2-(3-Cyano-4-(2-methylpropoxy)phenyl)-4-methylthiazole-5-carboxylic acid/Febuxostat/2-(3-Cyano-4-isobutoxyphenyl)-4-methylthiazole-5-carboxylic Acid,This product is unavailable/2-[3-cyano-4-(2-methylpropoxy)phenyl]-4-methyl-1,3-thiazole-5-carboxylic acid/5-Thiazolecarboxylic acid, 2-[3-cyano-4-(2-methylpropoxy)phenyl]-4-methyl-/Uloric/5-Thiazolecarboxylic acid, 2-(3-cyano-4-(2-methylpropoxy)phenyl)-4-methyl-/Tei-6720/Adenuric/Febuxostat,This product is unavailable/2-(3-Cyano-4-isobutoxyphenyl)-4-methyl-1,3-thiazole-5-carboxylic acid/TMX 67/2-(3-cyano-4-isobutoxyphenyl)-4-methyl-5-thiazolecarboxylic acid
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Cardiovascular risk is increased in patients with gout. We compared cardiovascular outcomes associated with febuxostat, a nonpurine xanthine oxidase inhibitor, with those associated with allopurinol, a purine base analogue xanthine oxidase inhibitor, in patients with gout and cardiovascular disease.
We conducted a multicenter, double-blind, noninferiority trial involving patients with gout and cardiovascular disease; patients were randomly assigned to receive febuxostat or allopurinol and were stratified according to kidney function. The trial had a prespecified noninferiority margin of 1.3 for the hazard ratio for the primary end point (a composite of cardiovascular death, nonfatal myocardial infarction, nonfatal stroke, or unstable angina with urgent revascularization).
In total, 6190 patients underwent randomization, received febuxostat or allopurinol, and were followed for a median of 32 months (maximum, 85 months). The trial regimen was discontinued in 56.6% of patients, and 45.0% discontinued follow-up. In the modified intention-to-treat analysis, a primary end-point event occurred in 335 patients (10.8%) in the febuxostat group and in 321 patients (10.4%) in the allopurinol group (hazard ratio, 1.03; upper limit of the one-sided 98.5% confidence interval [CI], 1.23; P=0.002 for noninferiority). All-cause and cardiovascular mortality were higher in the febuxostat group than in the allopurinol group (hazard ratio for death from any cause, 1.22 [95% CI, 1.01 to 1.47]; hazard ratio for cardiovascular death, 1.34 [95% CI, 1.03 to 1.73]). The results with regard to the primary end point and all-cause and cardiovascular mortality in the analysis of events that occurred while patients were being treated were similar to the results in the modified intention-to-treat analysis.
In patients with gout and major cardiovascular coexisting conditions, febuxostat was noninferior to allopurinol with respect to rates of adverse cardiovascular events. All-cause mortality and cardiovascular mortality were higher with febuxostat than with allopurinol. (Funded by Takeda Development Center Americas; CARES ClinicalTrials.gov number, NCT01101035 .).
Cardiovascular Safety of Febuxostat or Allopurinol in Patients with Gout.
White WB, Saag KG, Becker MA, Borer JS, Gorelick PB, Whelton A, Hunt B, Castillo M, Gunawardhana L; CARES Investigators.
2018 Mar 29
Febuxostat is a potent non-purine selective xanthine oxidase inhibitor approved by the FDA in 2009 for management of hyperuricemia in people with gout. Areas covered: The authors summarize the pre-clinical studies and pivotal randomized controlled trials of febuxostat when used as a treatment for hyperuricaemia in gout Expert opinion: Febuxostat has clinical efficacy in serum urate lowering, and long-term use leads to improved outcomes such as gout flare frequency and tophus burden. Recently published post-approval placebo-controlled trials have demonstrated urate-lowering efficacy and safety of febuxostat in patients with chronic kidney disease, and reduced frequency of gout flares in people with early onset of gout. In November 2017, the FDA issued a drug safety communication based on the preliminary results of the CARES trial. This cardiovascular safety study of 6190 patients with gout and established cardiovascular disease comparing febuxostat and allopurinol showed no difference in the primary endpoint (a composite of cardiovascular death, nonfatal myocardial infarction, nonfatal stroke, or unstable angina with urgent revascularization), but did report higher all-cause mortality (hazard ratio 1.22) and cardiovascular mortality (hazard ratio 1.34) with febuxostat. Based on currently available data, it seems likely that allopurinol, rather than febuxostat, will remain first line urate-lowering therapy for people with gout.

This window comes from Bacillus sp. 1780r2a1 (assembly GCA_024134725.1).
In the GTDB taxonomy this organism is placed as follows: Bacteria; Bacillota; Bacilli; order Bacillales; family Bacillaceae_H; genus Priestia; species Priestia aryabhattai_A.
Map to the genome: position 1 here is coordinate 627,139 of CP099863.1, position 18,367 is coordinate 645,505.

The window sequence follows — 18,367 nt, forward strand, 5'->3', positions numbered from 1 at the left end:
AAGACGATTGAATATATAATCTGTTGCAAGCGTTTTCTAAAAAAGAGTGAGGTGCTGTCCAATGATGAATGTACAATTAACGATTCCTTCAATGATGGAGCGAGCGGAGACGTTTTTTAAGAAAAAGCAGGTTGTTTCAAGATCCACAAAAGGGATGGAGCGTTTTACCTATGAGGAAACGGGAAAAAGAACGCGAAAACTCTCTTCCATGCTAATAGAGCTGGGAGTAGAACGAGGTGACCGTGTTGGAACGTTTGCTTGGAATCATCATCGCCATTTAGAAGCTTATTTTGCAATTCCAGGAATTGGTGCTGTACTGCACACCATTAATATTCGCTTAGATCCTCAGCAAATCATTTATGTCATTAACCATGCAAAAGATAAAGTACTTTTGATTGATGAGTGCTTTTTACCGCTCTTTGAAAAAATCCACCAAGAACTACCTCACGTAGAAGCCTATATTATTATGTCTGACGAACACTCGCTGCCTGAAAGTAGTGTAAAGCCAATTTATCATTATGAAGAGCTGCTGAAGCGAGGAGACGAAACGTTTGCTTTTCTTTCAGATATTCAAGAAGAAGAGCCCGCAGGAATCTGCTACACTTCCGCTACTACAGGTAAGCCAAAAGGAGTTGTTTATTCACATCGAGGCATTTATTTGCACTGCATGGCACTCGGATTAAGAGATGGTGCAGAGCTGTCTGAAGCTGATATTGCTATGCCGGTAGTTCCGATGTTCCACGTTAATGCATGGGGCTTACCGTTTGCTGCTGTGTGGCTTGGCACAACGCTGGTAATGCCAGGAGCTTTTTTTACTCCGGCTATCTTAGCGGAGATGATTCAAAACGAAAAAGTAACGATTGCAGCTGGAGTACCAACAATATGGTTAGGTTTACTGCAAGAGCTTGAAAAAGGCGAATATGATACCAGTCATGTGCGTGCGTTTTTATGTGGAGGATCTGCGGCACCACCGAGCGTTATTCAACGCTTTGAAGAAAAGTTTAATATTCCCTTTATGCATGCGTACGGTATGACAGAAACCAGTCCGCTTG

Febuxostat; cardiovascular; gout; urate
Febuxostat for the treatment of hyperuricaemia in gout.
Robinson PC1,2, Dalbeth N3,4.
PURPOSE OF REVIEW:
Concerns about the cardiovascular safety of febuxostat lead to reconsideration of the place of febuxostat in the management of gout.
The CARES trial is a randomized controlled trial mandated by the FDA to compare the cardiovascular safety of febuxostat and allopurinol in the management of gout. About 6190 patients with gout and major cardiovascular disease, randomly assigned to allopurinol or febuxostat, were prospectively followed up for a median of 32 months. No difference was noted in the occurrence of the primary end-point event, a composite of cardiovascular death, nonfatal myocardial infarction, nonfatal stroke, or unstable angina with urgent revascularization, but cardiovascular death was significantly more common in the febuxostat group (4.3%) as compared with the allopurinol group (3.2%) (P = 0.03).
Present guidelines on the management of gout should be revised in view of recent findings. Allopurinol could be recommended as the sole first-line urate-lowering drug (ULD) in patients with no contraindication. In patients contraindicated to allopurinol, uricosurics could be preferred to febuxostat as first-line ULDs in patients with cardiovascular disease/risk factors and no history of uric acid stones.
The role of febuxostat in gout.
Bardin T1,2,3, Richette P1,2,3.